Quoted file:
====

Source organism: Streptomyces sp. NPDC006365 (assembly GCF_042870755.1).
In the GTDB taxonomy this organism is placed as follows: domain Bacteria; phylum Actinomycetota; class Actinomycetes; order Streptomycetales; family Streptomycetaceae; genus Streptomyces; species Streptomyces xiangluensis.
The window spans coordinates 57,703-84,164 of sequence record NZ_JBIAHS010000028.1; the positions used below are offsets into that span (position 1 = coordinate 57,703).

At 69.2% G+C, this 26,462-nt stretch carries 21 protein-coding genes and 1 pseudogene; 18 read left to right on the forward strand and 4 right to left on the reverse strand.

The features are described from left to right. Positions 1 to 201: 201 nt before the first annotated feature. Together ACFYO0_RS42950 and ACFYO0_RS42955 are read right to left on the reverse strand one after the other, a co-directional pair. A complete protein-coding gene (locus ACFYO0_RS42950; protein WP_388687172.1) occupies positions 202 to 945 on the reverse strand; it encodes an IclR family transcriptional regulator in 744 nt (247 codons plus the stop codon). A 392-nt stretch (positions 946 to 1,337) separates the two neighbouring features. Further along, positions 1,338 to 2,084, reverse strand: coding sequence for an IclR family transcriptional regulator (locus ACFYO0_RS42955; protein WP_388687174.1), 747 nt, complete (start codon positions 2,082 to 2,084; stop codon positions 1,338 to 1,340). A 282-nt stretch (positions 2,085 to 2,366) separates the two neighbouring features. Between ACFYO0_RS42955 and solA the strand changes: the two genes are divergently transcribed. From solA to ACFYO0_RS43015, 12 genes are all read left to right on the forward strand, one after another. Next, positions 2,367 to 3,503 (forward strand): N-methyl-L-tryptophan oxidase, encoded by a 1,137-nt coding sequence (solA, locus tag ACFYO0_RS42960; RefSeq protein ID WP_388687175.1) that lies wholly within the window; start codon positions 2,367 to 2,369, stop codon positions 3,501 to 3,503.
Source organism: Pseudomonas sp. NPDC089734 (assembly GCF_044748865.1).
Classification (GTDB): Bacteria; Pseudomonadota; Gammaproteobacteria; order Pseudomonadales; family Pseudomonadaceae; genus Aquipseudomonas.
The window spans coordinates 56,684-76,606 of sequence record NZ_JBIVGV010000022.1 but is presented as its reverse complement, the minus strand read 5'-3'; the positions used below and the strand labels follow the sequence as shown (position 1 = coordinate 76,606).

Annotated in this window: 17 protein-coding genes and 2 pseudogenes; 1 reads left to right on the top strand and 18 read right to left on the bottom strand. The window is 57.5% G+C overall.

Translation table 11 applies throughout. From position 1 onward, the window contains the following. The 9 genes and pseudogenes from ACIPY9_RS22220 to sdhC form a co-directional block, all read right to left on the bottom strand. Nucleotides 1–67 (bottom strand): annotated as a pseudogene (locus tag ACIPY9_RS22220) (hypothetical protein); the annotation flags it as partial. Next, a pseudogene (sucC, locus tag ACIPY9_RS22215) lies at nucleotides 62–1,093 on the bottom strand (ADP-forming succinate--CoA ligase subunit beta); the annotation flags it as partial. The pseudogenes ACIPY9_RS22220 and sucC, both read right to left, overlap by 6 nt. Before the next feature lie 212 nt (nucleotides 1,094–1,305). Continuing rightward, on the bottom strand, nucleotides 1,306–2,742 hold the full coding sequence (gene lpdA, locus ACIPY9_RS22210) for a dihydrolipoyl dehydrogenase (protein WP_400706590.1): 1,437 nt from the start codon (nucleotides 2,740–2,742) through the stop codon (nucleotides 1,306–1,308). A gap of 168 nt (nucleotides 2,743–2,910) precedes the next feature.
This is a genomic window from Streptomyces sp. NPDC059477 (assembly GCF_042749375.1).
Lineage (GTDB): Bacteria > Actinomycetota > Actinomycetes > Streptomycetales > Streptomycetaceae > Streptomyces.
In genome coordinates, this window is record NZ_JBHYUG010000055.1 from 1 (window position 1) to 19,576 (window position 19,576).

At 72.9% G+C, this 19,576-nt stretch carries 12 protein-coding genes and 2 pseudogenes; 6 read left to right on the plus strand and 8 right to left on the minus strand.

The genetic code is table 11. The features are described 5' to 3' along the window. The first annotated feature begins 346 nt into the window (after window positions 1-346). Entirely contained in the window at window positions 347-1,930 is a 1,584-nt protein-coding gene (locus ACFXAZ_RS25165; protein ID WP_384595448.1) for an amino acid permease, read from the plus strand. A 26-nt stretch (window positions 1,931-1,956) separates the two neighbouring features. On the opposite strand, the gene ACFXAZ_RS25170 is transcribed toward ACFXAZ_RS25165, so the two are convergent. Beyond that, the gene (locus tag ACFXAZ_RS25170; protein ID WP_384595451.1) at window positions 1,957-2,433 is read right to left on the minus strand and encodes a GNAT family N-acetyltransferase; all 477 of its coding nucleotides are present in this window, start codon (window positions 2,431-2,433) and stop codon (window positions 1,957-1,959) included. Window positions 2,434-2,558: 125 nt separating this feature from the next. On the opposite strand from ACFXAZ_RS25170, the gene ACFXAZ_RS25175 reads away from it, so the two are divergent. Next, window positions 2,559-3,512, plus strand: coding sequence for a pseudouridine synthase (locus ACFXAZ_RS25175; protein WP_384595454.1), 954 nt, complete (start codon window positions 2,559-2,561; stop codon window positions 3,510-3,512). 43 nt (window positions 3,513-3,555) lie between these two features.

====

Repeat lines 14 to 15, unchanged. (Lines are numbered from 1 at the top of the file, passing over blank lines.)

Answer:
At 72.9% G+C, this 19,576-nt stretch carries 12 protein-coding genes and 2 pseudogenes; 6 read left to right on the plus strand and 8 right to left on the minus strand.

The genetic code is table 11. The features are described 5' to 3' along the window. The first annotated feature begins 346 nt into the window (after window positions 1-346). Entirely contained in the window at window positions 347-1,930 is a 1,584-nt protein-coding gene (locus ACFXAZ_RS25165; protein ID WP_384595448.1) for an amino acid permease, read from the plus strand. A 26-nt stretch (window positions 1,931-1,956) separates the two neighbouring features. On the opposite strand, the gene ACFXAZ_RS25170 is transcribed toward ACFXAZ_RS25165, so the two are convergent. Beyond that, the gene (locus tag ACFXAZ_RS25170; protein ID WP_384595451.1) at window positions 1,957-2,433 is read right to left on the minus strand and encodes a GNAT family N-acetyltransferase; all 477 of its coding nucleotides are present in this window, start codon (window positions 2,431-2,433) and stop codon (window positions 1,957-1,959) included. Window positions 2,434-2,558: 125 nt separating this feature from the next. On the opposite strand from ACFXAZ_RS25170, the gene ACFXAZ_RS25175 reads away from it, so the two are divergent. Next, window positions 2,559-3,512, plus strand: coding sequence for a pseudouridine synthase (locus ACFXAZ_RS25175; protein WP_384595454.1), 954 nt, complete (start codon window positions 2,559-2,561; stop codon window positions 3,510-3,512). 43 nt (window positions 3,513-3,555) lie between these two features.